Race Matters: A Systematic Review of Racial/Ethnic Disparity in Society for Assisted Reproductive Technology Reported Outcomes
Race/ethnicity is likely related to ART outcomes; however, race/ethnicity is indeterminate in >35% of SART-reported cycles. Racial/ethnic influences on ART outcomes would be better understood if race/ethnicity was universally reported.
Melissa F. Wellons, M.D., Victor Y. Fujimoto, M.D., Valerie L. Baker, M.D., Debbie S. Barrington, Ph.D., Diana Broomfield, M.D., William H. Catherino, M.D., Ph.D., Gloria Richard-Davis, M.D., Mary Ryan, M.L.S., Kim Thornton, M.D., Alicia Y. Armstrong, M.D.
Volume 98, Issue 2 , Pages 406-409, August 2012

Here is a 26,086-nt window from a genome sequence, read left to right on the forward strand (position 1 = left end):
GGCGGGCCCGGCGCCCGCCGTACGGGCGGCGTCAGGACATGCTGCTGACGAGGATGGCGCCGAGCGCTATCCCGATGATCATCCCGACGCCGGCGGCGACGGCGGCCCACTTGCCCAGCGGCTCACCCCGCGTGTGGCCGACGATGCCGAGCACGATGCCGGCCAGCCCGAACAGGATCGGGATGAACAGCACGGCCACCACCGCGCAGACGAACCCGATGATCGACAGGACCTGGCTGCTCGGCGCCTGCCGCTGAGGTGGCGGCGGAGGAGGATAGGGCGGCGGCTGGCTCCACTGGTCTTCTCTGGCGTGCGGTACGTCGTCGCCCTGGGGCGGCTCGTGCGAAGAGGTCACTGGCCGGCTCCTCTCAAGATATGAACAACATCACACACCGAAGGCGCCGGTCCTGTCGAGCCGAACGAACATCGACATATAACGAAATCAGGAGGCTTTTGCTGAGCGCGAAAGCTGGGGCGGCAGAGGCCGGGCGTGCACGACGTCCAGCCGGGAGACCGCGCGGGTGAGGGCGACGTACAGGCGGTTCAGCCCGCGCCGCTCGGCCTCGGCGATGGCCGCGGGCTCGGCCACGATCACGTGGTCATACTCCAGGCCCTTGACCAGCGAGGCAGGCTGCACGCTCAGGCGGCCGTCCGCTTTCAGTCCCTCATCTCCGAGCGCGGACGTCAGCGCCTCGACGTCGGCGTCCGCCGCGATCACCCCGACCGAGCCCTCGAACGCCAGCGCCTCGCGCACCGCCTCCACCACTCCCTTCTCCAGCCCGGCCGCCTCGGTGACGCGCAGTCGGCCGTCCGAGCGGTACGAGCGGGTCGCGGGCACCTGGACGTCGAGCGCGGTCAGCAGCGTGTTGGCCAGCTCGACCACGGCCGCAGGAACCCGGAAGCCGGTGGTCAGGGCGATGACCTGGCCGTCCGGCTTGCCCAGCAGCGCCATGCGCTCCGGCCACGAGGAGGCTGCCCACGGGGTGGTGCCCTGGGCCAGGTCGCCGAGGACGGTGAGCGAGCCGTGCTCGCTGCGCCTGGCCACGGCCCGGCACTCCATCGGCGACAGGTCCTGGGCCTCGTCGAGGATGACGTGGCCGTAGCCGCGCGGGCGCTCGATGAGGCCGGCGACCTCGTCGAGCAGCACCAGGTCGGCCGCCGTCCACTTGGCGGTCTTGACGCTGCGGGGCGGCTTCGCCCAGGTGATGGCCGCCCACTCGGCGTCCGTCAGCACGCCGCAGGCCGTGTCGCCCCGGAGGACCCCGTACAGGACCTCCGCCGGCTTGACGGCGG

To systematically review the reporting of race/ethnicity in Society for Assisted Reproductive Technology (SART) Clinic Outcome Reporting System (CORS) publications.
Systematic review using Preferred Reporting Items for Systematic Reviews and Meta-Analyses (PRISMA) methodology of literature published in PubMed on race/ethnicity that includes data from SART CORS.
In vitro fertilization cycles reported to SART.
Main Outcome Measure(s):
Any outcomes reported in SART CORS.
Seven publications were identified that assessed racial/ethnic disparities in IVF outcomes using SART data. All reported a racial/ethnic disparity. However, more than 35% of cycles were excluded from analysis because of missing race/ethnicity data.
Review of current publications of SART data suggests significant racial/ethnic disparities in IVF outcomes. However, the potential for selection bias limits confidence in these findings, given that fewer than 65% of SART reported cycles include race/ethnicity. Our understanding of how race/ethnicity influences ART outcome could be greatly improved if information on race/ethnicity was available for all reported cycles.